Break Statement—Python

I’ve done a few posts now on loops. To review, Python has two kinds of loops: while loops and for loops.

I can think of plenty of times that we want to create an infinate loop. To review, an infintate loop is a loop that never ends. Consider this code.

while True:
    pass

Should you run this code, the program will never terminate because the loop condition is always True. In many cases, infinate loops are the result of programming errors, but let’s consider a menu driven program like this:

while True:
    print('1) New File')
    print('2) Open File')
    print('3) Save File')
    print('4) Exit...')

    choice = input('Enter choice => ')
    if choice == 1:
        pass # do something with a new file
    elif choice == 2:
        pass # do something to open a file
    elif choice == 3:
        pass # do something to save a file
    elif choice == 4:
        break # exit this loop and end the application

In this case, we want the program to program to continue to repeat this main menu until the user enters 4. That’s where the magic break keyword comes into play.

The break keyword liternally means to break out of a loop. This example is a common application of the loop but it doesn’t always have to be used in infinate loops. Let’s try and example with the for loop.

names = ['Bob Belcher',
         'Linda Belcher',
         'Louise Belcher',
         'Tina Belcher',
         'Gene Belcher']

bob = ''
for name in names:
    if 'Bob' in name:
        bob = name
        break   # There's no need to keep looping through
                # the rest of the list because we have found Bob
Advertisements

Nested Loops

In previous posts, we covered while and for loops. Python let’s us nest loops. Let’s start with an example.

grid = [
    [1, 2, 3, 4, 5, 6, 7, 8, 9],
    [9, 8, 7, 6, 5, 4, 3, 2, 1],
]

for row in grid:
    for cell in row:
        print(str(cell))
    print('\n', end=' ')

When run, we get the following output

1 2 3 4 5 6 7 8 9

9 8 7 6 5 4 3 2 1

So why does this work? In our example, we have data structure that can be thought of in terms of an x,y grid. Basically, it’s a list that contains two lists: one list for each row.

When we begin our loop with for row in grid: we are starting a for loop with a variable named row. Everytime this loop updates, the row variable is assigned the next list object inside of the grid variable.

Now our next line of code is also a for loop: for cell in row. Remeber that row is a list object that corresponds to a row in the grid list. Each item inside of row is a number, so when this loop runs, the variable cell gets updated with a number inside of the list that is currently assigned to the row variable.

We can mix our loops also

grid = [
    [1, 2, 3, 4, 5, 6, 7, 8, 9],
    [9, 8, 7, 6, 5, 4, 3, 2, 1],
]

for row in grid:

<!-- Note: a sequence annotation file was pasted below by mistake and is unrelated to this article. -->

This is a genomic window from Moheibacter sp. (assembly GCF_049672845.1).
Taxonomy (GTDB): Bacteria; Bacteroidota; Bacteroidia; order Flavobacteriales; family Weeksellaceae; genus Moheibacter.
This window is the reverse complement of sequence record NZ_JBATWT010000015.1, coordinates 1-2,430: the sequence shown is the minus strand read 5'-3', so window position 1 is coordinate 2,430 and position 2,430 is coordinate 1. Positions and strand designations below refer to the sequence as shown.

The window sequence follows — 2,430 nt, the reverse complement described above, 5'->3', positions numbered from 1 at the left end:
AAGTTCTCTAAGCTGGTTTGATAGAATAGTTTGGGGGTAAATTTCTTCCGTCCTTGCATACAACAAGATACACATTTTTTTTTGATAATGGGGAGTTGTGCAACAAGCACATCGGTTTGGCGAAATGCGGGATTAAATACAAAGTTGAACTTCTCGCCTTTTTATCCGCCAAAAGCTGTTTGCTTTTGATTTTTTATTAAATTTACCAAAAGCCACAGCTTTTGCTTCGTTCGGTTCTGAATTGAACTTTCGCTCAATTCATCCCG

index = 0
    while index < len(row):
        print(str(row[index]))
        index += 1

This code delivers the same output as the first example. The differnce is that this time, we have a while loop as our nested loop rather than a for loop. As you can see, this code is a little more complex than the first example, but the point of it was to demonstrate that it's possible to mix and match loops.

Also keep in mind that you can have loops that are infintely nested as long as your hardware can handle it. However, if you find that you are nesting loops deeper than two loops, then consider restructing your code since nesting loops that deep will impact the code's reability and make it difficult to debug.

While Loops—Python

Sometimes we need to repeat code in our programs for a certain number of executions. Let’s consider the classic triangle problem:

=
==
===
====
=====
======
=======
========
=========
==========

This is a typical problem that computer science students use to learn about loops. In this problem, we have to print a triangle to the console where the size is specified by the user. Since we don’t know the size of the triangle ahead of time, we won’t be able to do something like this:

print('=')
print('==')
print('===')
# continued...

Our issue is that right now, this code can only print a triangle that has a base size of three. If the user wants ten, we are out of luck. What we need is a programming construct that will continue to build the triangle until it hits the proper size.

Here is the example code of how to do this

size = int(input('Enter the size of the triangle => '))
counter = 0

while counter < size:  # counter < size is the terminating condition.
    # The next two lines repeat as long as condition < size
  print('=' * counter) # Print the triangle
  counter += 1 # Important! Update the counter variable! 

This code accomplishes what we want it to do. This is the output we get when we run this code.

Enter the size of the triangle => 5

=
==
===
====

Let’s talk about why this works. While loops begin with the while keyword followed by a condition. The loop will repeat code inside of the while block as long as the condition is true.